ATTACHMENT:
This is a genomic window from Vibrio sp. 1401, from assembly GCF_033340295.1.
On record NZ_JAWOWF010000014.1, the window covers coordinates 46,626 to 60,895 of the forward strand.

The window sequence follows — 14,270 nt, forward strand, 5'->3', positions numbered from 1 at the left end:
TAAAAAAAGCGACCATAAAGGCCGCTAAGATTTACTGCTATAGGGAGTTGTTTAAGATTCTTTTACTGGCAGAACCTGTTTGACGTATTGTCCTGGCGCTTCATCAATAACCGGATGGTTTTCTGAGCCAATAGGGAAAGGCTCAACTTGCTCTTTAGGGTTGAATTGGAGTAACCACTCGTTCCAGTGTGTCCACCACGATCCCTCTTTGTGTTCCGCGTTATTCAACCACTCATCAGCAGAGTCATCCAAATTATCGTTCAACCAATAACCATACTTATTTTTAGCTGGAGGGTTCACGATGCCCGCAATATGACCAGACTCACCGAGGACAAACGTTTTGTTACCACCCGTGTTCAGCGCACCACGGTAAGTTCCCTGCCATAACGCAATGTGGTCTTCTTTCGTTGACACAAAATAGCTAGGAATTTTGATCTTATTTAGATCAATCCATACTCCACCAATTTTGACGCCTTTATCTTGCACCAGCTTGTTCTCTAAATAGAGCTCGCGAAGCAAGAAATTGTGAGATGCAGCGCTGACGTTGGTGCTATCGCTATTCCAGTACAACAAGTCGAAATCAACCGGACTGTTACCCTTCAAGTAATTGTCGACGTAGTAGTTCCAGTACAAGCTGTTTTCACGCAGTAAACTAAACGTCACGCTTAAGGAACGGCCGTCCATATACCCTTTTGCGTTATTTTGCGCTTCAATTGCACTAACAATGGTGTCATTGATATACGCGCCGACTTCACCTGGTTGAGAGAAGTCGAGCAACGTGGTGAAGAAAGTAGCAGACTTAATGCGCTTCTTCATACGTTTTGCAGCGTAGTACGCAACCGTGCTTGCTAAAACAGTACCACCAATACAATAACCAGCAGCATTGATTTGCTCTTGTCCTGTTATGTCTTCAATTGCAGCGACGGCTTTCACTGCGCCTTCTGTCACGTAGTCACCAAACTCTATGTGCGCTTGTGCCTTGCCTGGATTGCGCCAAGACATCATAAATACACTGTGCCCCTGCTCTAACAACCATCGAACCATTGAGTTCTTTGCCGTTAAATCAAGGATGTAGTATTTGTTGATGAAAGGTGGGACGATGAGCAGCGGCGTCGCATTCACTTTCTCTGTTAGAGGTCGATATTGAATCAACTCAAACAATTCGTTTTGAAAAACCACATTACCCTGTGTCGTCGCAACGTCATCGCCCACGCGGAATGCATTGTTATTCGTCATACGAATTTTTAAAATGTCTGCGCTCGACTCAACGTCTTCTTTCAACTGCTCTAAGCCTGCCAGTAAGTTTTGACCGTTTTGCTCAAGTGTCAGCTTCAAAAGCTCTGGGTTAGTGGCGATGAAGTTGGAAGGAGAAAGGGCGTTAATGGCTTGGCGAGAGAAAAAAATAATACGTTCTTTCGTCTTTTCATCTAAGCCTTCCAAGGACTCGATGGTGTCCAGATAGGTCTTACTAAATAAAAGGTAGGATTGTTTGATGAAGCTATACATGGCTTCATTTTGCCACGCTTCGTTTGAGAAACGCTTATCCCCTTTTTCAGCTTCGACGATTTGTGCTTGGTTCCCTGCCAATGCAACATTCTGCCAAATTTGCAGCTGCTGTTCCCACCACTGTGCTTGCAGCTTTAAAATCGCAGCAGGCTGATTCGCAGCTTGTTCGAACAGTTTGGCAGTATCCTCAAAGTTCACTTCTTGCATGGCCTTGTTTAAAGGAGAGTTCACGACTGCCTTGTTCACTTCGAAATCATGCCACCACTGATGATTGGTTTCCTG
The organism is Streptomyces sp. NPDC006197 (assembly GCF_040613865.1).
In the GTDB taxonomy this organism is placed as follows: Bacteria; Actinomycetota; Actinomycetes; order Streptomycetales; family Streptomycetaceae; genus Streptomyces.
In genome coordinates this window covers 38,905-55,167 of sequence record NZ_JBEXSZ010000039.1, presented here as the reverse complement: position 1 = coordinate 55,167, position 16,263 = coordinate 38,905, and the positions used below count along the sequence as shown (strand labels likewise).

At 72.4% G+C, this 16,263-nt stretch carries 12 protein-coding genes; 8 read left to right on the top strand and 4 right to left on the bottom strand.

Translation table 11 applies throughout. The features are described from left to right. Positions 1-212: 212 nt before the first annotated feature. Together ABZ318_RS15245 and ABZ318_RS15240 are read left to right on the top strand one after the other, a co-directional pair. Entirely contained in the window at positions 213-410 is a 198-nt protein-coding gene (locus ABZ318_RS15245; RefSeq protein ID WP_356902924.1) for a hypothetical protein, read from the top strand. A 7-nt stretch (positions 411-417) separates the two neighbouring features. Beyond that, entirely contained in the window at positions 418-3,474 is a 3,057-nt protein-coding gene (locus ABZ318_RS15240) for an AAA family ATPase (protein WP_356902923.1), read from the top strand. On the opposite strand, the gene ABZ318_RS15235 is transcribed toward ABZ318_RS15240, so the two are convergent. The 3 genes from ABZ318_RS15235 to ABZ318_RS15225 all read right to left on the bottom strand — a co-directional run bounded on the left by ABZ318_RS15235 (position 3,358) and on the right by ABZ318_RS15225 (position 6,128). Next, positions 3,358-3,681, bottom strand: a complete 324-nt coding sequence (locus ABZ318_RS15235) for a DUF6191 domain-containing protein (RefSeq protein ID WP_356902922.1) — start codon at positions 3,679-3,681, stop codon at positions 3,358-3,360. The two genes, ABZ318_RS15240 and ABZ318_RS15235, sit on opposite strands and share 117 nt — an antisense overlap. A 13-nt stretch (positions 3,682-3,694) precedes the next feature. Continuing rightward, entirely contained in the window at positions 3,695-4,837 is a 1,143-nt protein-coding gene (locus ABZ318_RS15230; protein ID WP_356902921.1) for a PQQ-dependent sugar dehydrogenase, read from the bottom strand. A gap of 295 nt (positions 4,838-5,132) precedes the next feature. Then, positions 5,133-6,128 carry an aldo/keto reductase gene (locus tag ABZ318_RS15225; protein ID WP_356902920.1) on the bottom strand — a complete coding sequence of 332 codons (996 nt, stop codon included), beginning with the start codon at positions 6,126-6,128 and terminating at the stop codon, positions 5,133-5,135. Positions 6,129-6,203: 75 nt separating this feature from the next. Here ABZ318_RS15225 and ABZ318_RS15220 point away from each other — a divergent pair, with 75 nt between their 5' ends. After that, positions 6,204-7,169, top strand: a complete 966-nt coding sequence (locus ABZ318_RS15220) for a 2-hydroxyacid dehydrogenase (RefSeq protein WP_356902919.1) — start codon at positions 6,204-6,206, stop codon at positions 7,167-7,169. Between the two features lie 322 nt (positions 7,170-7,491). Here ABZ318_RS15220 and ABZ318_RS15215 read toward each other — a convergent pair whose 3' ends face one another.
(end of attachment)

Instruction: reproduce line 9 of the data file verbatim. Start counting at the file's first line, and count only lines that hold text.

Translation table 11 applies throughout. The features are described from left to right. Positions 1-212: 212 nt before the first annotated feature. Together ABZ318_RS15245 and ABZ318_RS15240 are read left to right on the top strand one after the other, a co-directional pair. Entirely contained in the window at positions 213-410 is a 198-nt protein-coding gene (locus ABZ318_RS15245; RefSeq protein ID WP_356902924.1) for a hypothetical protein, read from the top strand. A 7-nt stretch (positions 411-417) separates the two neighbouring features. Beyond that, entirely contained in the window at positions 418-3,474 is a 3,057-nt protein-coding gene (locus ABZ318_RS15240) for an AAA family ATPase (protein WP_356902923.1), read from the top strand. On the opposite strand, the gene ABZ318_RS15235 is transcribed toward ABZ318_RS15240, so the two are convergent. The 3 genes from ABZ318_RS15235 to ABZ318_RS15225 all read right to left on the bottom strand — a co-directional run bounded on the left by ABZ318_RS15235 (position 3,358) and on the right by ABZ318_RS15225 (position 6,128). Next, positions 3,358-3,681, bottom strand: a complete 324-nt coding sequence (locus ABZ318_RS15235) for a DUF6191 domain-containing protein (RefSeq protein ID WP_356902922.1) — start codon at positions 3,679-3,681, stop codon at positions 3,358-3,360. The two genes, ABZ318_RS15240 and ABZ318_RS15235, sit on opposite strands and share 117 nt — an antisense overlap. A 13-nt stretch (positions 3,682-3,694) precedes the next feature. Continuing rightward, entirely contained in the window at positions 3,695-4,837 is a 1,143-nt protein-coding gene (locus ABZ318_RS15230; protein ID WP_356902921.1) for a PQQ-dependent sugar dehydrogenase, read from the bottom strand. A gap of 295 nt (positions 4,838-5,132) precedes the next feature. Then, positions 5,133-6,128 carry an aldo/keto reductase gene (locus tag ABZ318_RS15225; protein ID WP_356902920.1) on the bottom strand — a complete coding sequence of 332 codons (996 nt, stop codon included), beginning with the start codon at positions 6,126-6,128 and terminating at the stop codon, positions 5,133-5,135. Positions 6,129-6,203: 75 nt separating this feature from the next. Here ABZ318_RS15225 and ABZ318_RS15220 point away from each other — a divergent pair, with 75 nt between their 5' ends. After that, positions 6,204-7,169, top strand: a complete 966-nt coding sequence (locus ABZ318_RS15220) for a 2-hydroxyacid dehydrogenase (RefSeq protein WP_356902919.1) — start codon at positions 6,204-6,206, stop codon at positions 7,167-7,169. Between the two features lie 322 nt (positions 7,170-7,491). Here ABZ318_RS15220 and ABZ318_RS15215 read toward each other — a convergent pair whose 3' ends face one another.